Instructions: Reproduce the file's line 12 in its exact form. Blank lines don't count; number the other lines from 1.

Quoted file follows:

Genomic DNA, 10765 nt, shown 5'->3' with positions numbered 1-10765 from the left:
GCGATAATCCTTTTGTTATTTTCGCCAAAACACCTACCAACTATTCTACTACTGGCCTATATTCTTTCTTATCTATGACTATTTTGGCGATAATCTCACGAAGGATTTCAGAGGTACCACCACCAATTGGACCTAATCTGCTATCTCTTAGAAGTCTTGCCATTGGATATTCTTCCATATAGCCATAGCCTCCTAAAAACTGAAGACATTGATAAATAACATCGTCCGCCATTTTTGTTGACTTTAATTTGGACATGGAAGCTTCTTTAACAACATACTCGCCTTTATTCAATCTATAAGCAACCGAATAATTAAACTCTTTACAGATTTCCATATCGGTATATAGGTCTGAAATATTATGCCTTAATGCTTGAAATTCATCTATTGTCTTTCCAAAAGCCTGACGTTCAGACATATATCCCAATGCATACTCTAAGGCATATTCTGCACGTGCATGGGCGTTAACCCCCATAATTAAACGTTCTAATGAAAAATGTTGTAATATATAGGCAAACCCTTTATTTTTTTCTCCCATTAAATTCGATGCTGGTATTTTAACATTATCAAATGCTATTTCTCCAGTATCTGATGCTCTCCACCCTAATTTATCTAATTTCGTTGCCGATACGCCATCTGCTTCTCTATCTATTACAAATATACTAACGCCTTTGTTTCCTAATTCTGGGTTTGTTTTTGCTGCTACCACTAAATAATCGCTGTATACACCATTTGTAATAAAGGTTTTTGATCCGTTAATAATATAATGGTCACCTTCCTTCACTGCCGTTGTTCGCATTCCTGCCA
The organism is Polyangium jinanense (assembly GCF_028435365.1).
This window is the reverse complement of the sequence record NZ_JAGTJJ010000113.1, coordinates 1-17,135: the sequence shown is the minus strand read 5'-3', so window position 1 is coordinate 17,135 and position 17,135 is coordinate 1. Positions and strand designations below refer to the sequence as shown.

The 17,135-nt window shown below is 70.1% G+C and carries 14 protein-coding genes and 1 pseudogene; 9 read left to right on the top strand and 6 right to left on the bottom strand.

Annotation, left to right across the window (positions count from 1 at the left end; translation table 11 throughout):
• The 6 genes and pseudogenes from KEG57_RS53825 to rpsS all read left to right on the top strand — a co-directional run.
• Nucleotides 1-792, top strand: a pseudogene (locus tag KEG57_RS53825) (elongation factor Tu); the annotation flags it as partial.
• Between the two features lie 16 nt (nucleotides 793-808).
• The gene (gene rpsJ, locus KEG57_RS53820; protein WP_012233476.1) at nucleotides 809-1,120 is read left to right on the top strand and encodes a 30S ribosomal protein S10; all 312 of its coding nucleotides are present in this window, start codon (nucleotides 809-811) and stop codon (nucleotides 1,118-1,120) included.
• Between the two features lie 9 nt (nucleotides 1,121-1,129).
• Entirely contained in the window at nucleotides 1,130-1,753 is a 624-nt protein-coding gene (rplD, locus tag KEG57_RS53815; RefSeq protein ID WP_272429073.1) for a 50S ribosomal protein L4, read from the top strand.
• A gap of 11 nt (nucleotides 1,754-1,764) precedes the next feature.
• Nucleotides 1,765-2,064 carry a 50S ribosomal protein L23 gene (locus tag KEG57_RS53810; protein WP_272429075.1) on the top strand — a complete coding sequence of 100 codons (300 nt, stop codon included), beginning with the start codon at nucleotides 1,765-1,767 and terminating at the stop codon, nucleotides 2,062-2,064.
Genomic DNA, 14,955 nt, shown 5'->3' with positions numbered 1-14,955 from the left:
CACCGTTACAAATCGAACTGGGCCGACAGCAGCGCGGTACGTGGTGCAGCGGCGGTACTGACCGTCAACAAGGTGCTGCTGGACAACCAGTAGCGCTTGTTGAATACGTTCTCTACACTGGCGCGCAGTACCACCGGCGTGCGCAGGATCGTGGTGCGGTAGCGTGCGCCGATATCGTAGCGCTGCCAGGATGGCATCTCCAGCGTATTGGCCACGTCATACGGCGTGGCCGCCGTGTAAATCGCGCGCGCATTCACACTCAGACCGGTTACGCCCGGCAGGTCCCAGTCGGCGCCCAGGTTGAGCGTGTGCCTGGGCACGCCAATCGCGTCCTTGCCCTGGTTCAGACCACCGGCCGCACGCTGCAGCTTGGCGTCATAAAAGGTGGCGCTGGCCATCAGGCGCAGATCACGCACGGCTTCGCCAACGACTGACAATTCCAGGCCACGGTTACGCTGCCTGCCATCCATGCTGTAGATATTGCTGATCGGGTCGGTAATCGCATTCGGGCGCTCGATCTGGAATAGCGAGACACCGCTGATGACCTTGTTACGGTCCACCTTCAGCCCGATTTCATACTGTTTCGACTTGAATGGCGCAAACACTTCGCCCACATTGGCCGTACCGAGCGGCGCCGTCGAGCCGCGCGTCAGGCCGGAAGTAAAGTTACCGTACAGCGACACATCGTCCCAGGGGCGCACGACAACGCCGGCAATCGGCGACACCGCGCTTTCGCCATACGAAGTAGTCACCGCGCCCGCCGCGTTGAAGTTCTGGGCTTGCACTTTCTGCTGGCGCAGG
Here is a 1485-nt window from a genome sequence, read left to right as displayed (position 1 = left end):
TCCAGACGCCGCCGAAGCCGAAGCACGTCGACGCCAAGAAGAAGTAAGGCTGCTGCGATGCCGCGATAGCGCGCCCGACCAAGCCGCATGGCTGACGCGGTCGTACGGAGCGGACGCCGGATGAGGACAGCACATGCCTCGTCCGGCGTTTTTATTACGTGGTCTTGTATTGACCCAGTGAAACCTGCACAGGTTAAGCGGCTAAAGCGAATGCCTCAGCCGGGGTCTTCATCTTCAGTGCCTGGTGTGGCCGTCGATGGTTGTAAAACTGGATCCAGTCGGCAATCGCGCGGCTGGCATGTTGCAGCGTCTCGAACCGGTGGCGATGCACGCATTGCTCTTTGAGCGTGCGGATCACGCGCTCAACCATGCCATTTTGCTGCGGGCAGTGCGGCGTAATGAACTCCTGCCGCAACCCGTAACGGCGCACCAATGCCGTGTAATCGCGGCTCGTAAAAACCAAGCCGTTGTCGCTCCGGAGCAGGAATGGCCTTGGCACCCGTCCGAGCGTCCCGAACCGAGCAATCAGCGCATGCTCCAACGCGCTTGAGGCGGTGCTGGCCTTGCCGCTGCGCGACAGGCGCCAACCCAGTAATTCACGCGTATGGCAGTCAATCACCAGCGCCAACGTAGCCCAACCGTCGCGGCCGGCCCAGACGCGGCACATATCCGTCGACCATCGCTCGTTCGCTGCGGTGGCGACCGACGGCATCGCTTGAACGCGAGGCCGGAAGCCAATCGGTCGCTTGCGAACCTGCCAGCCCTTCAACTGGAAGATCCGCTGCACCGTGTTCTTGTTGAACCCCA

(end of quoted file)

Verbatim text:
• Entirely contained in the window at nucleotides 1,130-1,753 is a 624-nt protein-coding gene (rplD, locus tag KEG57_RS53815; RefSeq protein ID WP_272429073.1) for a 50S ribosomal protein L4, read from the top strand.